Results of the 2014 ASBMB annual graduation survey

Women and men received an equal number
of baccalaureate and graduate biochemistry degrees

 

Correction

Further analysis of the 2014 ASBMB graduation survey revealed that four schools may have reported incorrect numbers of American Indian or Alaskan Native graduates. As ASBMB Today has no means of independently validating their self-reported answers, it is possible that fewer American Indian or Alaskan Native students received biochemistry and/or molecular biology degrees in 2014 than was reported.


The American Society for Biochemistry and Molecular Biology has surveyed baccalaureate and graduate programs in biochemistry and molecular biology since 1999. The 2014 graduation survey was sent to more than 800 biochemistry programs across the U.S., and 133 programs participated. The survey collected information on the institutions, the degrees they awarded and their graduates’ demographics.

Most of the respondents worked at primarily undergraduate institutions. Respondents working at research-intensive institutions or medical schools comprised a much smaller percentage.

Of the 133 programs that participated, 109 submitted information on the types and number of degrees they awarded in 2014. The majority of the programs awarded degrees in biochemistry, and they were primarily baccalaureate degrees. The survey did not request information on interdisciplinary programs (e.g., biochemistry/molecular biology), which likely were lumped into biochemistry or molecular biology.

Women received slightly more biochemistry, molecular biology or chemistry (biochemistry track) master’s and doctoral degrees than men in 2014. Men received slightly more baccalaureate degrees. The survey did not request data on postdoctoral fellows or tenure-track faculty members, but other surveys show that the number of women declines after graduate school (See Hill et al, 2010 and Shen, 2013).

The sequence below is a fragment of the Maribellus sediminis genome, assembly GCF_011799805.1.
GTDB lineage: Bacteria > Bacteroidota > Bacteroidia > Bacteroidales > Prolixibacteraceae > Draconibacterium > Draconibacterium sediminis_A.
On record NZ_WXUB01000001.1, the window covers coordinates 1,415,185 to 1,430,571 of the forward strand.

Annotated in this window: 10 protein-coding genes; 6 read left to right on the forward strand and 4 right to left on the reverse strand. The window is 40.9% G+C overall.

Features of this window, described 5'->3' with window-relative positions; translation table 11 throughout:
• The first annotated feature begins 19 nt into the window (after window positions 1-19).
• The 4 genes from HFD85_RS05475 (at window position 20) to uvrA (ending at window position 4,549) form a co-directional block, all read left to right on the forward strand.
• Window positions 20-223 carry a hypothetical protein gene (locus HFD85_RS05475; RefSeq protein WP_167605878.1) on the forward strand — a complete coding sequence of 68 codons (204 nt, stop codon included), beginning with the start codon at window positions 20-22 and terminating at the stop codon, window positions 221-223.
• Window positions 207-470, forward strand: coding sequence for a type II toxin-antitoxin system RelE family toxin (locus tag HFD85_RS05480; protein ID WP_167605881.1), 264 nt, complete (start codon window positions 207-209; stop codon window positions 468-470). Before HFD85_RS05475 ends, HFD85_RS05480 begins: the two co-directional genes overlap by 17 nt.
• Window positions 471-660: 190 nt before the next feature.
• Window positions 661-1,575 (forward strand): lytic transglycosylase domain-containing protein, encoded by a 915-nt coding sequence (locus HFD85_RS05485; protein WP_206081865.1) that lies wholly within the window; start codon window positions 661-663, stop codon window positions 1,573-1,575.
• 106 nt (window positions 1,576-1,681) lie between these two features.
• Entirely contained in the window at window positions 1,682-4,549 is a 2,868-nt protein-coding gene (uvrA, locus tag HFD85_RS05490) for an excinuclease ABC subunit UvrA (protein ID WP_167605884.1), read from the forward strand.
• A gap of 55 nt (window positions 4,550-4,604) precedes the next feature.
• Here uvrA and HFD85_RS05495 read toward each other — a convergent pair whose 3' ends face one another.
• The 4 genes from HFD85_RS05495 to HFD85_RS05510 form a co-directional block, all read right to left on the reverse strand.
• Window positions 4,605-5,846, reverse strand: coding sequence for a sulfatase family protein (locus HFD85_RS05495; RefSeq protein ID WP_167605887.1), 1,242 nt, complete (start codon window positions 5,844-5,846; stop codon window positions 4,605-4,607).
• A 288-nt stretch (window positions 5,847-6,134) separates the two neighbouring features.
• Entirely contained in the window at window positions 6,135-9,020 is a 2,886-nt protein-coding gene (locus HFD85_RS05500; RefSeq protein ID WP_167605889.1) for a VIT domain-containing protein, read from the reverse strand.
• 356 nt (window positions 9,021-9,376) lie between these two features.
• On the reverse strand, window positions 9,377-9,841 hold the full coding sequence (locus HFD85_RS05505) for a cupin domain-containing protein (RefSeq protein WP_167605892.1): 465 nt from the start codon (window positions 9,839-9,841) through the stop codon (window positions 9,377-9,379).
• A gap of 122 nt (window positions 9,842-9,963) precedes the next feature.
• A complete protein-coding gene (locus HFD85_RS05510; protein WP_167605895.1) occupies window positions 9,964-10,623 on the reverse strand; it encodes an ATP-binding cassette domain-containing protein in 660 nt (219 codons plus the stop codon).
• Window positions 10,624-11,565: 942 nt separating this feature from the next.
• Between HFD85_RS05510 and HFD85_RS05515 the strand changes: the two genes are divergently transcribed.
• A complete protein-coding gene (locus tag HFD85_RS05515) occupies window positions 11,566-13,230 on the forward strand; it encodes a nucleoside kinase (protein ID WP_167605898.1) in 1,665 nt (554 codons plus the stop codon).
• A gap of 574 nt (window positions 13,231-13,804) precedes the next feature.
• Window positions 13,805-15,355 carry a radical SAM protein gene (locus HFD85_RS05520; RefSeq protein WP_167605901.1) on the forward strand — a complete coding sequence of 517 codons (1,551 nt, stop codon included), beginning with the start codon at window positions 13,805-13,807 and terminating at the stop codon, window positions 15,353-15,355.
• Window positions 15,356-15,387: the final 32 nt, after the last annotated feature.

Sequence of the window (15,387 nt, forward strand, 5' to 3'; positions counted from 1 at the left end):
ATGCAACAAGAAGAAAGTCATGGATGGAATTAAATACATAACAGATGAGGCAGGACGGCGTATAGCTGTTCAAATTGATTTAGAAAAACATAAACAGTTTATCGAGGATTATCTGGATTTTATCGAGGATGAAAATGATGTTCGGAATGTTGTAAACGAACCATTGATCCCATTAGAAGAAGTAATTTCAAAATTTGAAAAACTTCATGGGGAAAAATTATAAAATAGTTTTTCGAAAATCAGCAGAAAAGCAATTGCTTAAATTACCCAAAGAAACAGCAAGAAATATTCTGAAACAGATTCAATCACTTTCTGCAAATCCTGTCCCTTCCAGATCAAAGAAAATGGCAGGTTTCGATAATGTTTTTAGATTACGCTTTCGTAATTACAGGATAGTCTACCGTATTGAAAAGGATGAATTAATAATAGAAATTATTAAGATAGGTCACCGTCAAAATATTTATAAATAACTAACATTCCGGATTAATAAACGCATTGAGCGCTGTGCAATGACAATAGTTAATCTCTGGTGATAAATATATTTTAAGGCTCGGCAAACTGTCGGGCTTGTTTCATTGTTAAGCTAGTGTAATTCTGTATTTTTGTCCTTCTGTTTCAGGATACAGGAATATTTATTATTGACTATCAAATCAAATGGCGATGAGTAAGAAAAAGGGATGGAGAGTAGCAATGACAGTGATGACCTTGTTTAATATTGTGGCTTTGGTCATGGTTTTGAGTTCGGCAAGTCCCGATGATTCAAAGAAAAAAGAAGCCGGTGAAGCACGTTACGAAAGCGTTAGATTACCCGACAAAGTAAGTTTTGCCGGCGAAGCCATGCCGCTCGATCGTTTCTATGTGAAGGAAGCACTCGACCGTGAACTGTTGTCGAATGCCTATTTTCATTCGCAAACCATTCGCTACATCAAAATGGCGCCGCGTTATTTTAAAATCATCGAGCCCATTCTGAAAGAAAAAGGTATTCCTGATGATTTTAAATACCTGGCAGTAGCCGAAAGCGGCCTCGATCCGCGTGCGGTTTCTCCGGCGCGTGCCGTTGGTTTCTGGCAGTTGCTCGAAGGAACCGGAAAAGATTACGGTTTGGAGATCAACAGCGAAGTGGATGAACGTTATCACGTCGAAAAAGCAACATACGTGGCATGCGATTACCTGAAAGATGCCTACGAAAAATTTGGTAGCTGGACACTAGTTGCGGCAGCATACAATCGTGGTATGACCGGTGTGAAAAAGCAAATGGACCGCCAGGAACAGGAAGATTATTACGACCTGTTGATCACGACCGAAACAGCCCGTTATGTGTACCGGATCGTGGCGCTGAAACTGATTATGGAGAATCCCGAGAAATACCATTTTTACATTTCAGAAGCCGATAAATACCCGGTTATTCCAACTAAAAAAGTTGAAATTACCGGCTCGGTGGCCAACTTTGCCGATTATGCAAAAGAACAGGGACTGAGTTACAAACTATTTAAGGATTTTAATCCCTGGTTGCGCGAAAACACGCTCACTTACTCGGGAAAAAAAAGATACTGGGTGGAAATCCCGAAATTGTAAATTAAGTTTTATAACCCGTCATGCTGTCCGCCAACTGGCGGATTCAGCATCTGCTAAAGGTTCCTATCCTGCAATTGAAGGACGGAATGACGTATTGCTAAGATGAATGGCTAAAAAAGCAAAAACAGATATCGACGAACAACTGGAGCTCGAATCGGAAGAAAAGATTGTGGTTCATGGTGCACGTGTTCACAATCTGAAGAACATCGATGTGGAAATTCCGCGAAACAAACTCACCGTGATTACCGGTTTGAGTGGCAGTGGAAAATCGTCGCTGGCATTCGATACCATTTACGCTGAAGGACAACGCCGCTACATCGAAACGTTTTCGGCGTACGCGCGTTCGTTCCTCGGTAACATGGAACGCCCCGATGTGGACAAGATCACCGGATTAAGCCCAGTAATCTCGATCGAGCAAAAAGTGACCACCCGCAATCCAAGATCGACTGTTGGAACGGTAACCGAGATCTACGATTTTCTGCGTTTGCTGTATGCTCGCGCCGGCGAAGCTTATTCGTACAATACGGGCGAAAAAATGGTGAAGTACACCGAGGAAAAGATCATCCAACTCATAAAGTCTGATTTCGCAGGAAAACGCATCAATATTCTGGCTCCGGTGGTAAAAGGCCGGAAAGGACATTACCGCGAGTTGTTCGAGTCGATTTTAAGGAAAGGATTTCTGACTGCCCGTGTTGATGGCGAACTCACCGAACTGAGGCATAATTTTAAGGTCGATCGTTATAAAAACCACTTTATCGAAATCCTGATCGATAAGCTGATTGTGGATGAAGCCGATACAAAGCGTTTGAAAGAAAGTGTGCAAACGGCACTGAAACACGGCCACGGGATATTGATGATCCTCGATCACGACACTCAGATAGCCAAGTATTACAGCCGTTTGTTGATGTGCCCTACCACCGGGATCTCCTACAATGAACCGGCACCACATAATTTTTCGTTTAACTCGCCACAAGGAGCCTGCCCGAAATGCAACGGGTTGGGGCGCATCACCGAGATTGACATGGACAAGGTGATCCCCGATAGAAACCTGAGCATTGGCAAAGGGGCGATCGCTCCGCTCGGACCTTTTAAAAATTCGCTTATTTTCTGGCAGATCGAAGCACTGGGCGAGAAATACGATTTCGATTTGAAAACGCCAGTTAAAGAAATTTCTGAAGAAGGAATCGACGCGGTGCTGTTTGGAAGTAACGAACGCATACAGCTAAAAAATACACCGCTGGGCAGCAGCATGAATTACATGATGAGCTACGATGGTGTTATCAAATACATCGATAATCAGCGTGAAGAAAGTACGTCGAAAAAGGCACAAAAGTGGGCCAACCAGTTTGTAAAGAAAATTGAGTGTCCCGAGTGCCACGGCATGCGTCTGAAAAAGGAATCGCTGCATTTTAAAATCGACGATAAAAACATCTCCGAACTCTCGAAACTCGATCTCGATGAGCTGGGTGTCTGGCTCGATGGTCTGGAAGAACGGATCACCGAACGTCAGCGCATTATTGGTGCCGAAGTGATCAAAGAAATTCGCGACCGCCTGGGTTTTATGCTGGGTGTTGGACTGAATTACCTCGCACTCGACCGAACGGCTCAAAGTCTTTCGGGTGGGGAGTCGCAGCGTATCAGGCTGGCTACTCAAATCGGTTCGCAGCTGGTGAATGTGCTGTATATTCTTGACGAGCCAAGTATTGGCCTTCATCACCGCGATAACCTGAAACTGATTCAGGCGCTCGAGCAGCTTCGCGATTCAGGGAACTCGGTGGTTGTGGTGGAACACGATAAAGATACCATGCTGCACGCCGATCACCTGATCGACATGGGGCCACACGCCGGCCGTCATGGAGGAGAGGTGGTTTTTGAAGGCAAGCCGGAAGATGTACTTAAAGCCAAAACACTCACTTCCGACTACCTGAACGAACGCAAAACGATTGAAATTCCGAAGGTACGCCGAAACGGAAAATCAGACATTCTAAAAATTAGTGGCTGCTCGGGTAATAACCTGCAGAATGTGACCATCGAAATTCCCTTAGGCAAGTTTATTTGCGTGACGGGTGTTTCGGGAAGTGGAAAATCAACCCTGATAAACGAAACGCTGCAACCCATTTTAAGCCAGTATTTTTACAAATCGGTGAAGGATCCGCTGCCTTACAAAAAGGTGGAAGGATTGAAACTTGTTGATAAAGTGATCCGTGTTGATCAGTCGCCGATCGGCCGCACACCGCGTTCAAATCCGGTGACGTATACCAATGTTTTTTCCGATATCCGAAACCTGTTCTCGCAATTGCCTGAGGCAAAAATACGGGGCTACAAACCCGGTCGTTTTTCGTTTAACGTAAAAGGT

The survey also requested race and ethnicity data for 2014 degree recipients. Students of American Indian or Alaskan Native background received 2.3 percent of biochemistry-related degrees, although they comprised only 1.2 percent of the U.S. population, according to U.S. census data. Even when the data are broken out by degree type, a greater percentage of American Indians and Alaska Natives received biochemistry-related baccalaureate and doctoral degrees than would be expected based on the U.S. population. Data on master’s degrees was too limited to draw any conclusions. This difference did not seem to be driven by geography, as only 13.6 percent of the surveys were received from states in the West, as defined by the census, which had the highest number of residents identifying as American Indian or Alaska Native. The data are promising, but greater participation in the survey will be necessary to confirm this statistic, as only 72 institutions provided data on students of American Indian or Alaska Native backgrounds.



No programs reported a Hispanic Ph.D. recipient in 2014. However, the ASBMB survey size was not large enough to draw any conclusions about that statistic. Out of 3,368 reported degrees awarded in biochemistry, molecular biology or chemistry (biochemistry track), only 180 were doctoral degrees. In addition, the majority of surveys came from primarily undergraduate institutions.

The ASBMB is in the process of developing the 2015 graduation survey. If you are a program director or department chair and would like to participate in the survey, please email education@asbmb.org.


Erica Siebrasse Erica Siebrasse is the education and professional development manager for ASBMB. Follow her on Twitter.